Published: 05/02/2004, Volume II4, No. 5891 Page 18 19

The case for integrating children's services is strong, but the barriers are high.

Rather than imposing structural change, the government must manipulate the individual components of children's services With the government proposing to reshape children's services, there are many questions - and much anxiety - in the air.What will children's trusts mean for child health services? How can professional roles be protected if different sectors are merged into amorphous new teams? Are we really being asked to reorganise again, so soon after the creation of primary care trusts?

Some of these concerns are valid, others may be instinctive reactions to the threat of change.

But what should services for children look like in the years ahead?

First, where did the concept of integrating children's services come from? Is it yet another scheme dreamed up by a Westminster think tank?

The plain answer to this is, no.

Integration is an idea which comes most starkly from the experiences of children and families themselves. Examples abound of families that have found the links between health and other statutory services at best disjointed, at worst chaotic.

Ask parents of disabled children, who tell of multiple assessments, of appointments made to suit professionals, not families, of 30odd people from different agencies trooping through their doors. Think of the health of children looked after by local authorities, characterised by lower immunisation rates, fewer regular check-ups and low takeup of essential services.

The idea comes, too, from the failures of our child protection systems - in health, social services and elsewhere - and the tendency of each agency to scapegoat the other. The Laming inquiry into the death of Victoria Climbié brought few plaudits for any professional group, but its most damning conclusion was the lack of communication between agencies.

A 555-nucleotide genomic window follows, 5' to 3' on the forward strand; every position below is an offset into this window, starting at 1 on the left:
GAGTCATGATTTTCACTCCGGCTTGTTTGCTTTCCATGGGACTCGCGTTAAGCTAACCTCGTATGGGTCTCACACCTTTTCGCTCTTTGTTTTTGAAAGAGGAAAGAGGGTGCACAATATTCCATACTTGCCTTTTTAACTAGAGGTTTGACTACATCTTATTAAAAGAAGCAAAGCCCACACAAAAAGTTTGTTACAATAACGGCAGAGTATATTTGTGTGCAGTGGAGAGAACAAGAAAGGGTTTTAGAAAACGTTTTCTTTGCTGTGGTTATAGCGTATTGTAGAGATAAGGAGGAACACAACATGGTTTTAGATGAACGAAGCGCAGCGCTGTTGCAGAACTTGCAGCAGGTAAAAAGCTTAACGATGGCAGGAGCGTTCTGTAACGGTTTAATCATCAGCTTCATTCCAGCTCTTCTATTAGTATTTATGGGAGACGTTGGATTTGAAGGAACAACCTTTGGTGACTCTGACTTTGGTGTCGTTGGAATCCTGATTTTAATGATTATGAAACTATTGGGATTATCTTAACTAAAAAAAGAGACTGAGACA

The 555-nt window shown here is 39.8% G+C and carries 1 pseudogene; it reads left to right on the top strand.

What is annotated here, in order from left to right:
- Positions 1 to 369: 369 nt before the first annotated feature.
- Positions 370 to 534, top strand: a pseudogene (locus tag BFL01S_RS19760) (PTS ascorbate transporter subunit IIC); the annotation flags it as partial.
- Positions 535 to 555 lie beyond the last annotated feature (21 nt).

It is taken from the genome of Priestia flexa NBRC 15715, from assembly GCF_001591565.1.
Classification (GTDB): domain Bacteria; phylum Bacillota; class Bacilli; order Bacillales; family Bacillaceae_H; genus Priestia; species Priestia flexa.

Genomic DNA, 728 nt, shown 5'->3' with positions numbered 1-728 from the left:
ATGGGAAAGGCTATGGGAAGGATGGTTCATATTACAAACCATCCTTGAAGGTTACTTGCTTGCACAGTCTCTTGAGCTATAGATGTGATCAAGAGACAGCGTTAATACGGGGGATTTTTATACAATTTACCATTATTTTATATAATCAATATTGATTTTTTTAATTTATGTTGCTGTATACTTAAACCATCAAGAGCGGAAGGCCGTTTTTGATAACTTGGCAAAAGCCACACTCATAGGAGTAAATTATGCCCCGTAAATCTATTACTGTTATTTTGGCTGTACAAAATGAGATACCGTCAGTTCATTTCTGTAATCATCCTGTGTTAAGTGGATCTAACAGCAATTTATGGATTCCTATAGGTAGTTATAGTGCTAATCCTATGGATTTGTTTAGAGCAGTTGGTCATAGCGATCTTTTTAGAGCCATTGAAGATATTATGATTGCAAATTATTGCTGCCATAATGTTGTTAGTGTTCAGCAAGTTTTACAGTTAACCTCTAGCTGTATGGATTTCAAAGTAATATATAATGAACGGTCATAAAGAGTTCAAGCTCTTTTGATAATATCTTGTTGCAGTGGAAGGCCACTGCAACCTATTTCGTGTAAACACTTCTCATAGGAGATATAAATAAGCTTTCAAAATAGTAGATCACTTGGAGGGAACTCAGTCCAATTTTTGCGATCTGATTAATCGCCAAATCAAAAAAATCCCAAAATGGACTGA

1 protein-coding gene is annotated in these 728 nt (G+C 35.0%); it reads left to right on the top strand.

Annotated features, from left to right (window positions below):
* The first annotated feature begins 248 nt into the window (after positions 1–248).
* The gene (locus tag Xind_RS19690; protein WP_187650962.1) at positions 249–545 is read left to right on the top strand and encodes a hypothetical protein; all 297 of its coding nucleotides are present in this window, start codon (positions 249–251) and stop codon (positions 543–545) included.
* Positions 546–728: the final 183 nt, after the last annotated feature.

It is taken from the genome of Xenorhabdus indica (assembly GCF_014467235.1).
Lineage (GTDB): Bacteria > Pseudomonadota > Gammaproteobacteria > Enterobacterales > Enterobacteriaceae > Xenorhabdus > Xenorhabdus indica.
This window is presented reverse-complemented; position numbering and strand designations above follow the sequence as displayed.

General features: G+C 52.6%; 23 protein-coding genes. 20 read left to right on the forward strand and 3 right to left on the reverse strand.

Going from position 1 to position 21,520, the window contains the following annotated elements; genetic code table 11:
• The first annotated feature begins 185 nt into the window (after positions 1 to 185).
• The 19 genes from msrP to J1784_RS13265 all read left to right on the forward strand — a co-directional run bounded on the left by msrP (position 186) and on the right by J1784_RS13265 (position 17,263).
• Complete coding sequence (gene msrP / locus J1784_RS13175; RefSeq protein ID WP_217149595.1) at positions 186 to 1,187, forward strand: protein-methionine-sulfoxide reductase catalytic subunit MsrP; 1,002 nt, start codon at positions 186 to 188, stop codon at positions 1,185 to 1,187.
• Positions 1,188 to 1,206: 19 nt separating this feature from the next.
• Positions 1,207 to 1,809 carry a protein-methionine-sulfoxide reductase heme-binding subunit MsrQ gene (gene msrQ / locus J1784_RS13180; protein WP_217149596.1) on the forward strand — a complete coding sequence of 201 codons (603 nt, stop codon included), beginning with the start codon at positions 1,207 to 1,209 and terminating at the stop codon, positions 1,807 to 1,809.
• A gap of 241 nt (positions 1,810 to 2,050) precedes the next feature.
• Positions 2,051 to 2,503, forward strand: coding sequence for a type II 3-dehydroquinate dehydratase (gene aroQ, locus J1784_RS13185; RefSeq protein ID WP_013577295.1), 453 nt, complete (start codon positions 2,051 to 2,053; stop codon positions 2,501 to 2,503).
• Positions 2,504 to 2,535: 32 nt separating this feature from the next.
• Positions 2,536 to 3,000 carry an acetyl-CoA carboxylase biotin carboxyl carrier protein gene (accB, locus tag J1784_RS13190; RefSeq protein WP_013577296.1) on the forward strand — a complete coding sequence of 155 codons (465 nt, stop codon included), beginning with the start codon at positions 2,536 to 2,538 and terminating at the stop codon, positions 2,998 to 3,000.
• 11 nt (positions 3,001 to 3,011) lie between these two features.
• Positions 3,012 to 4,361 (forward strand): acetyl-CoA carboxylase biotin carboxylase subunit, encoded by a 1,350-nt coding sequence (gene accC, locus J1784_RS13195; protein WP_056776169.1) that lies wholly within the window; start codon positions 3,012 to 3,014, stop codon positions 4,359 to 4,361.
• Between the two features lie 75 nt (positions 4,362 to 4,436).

And the idea of integrated services comes from acknowledging that the lives of children are integrated. Good health, for example, helps children to succeed in education, while if they are denied access to school they also miss out on health education. The same applies to child protection:

children at risk of abuse will also be at risk of poor health outcomes. The cycles of success and failure in each part of a child's life are inextricably linked.

So the proposition that services for children should be better integrated has a sound pedigree.

Ifit were simple to achieve, though, it would have been done years ago.

The fact is that whenever local services have sought to reshape themselves, they have concluded, like a lost motorist, 'I wouldn't start from here'. The same applies today.

While some have suggested that all services can be swept into one structure in the name of accountability, this approach encounters some real barriers.

Most obviously, the geographic boundaries of the different agencies do not always fit. Even where the local authority is unitary, it does not always correspond to the boundaries of the PCT, while two-tier authorities may have to develop relationships with as many as a dozen PCTs. Similarly, admissions policies allow many children to attend schools outside their local authority, and the catchment areas for GP surgeries do not overlap with school catchment areas. This means that the desire for unified chains of accountability can seldom be realised.

What is more, different services come from different worlds, with their own histories. Targets, which determine the behaviours and priorities of us all, do not overlap, and sometimes directly conflict. Funding streams come with different timescales and reporting requirements.

Differences in training, work culture, language and in assumptions about children all act against joint working.

Most powerfully, there is evidence to show that structural change itself brings little gain. In many areas, well-publicised attempts at joint management of health and social care have foundered. Structural change could, it has been argued, put children's lives at risk in the short term for unproven gains in the future.

So the case for integrating our approaches to children is strong, yet the barriers to integration remain high. This leaves the government with a choice: to impose structural change, or to become deft at manoeuvring the levers that encourage integration.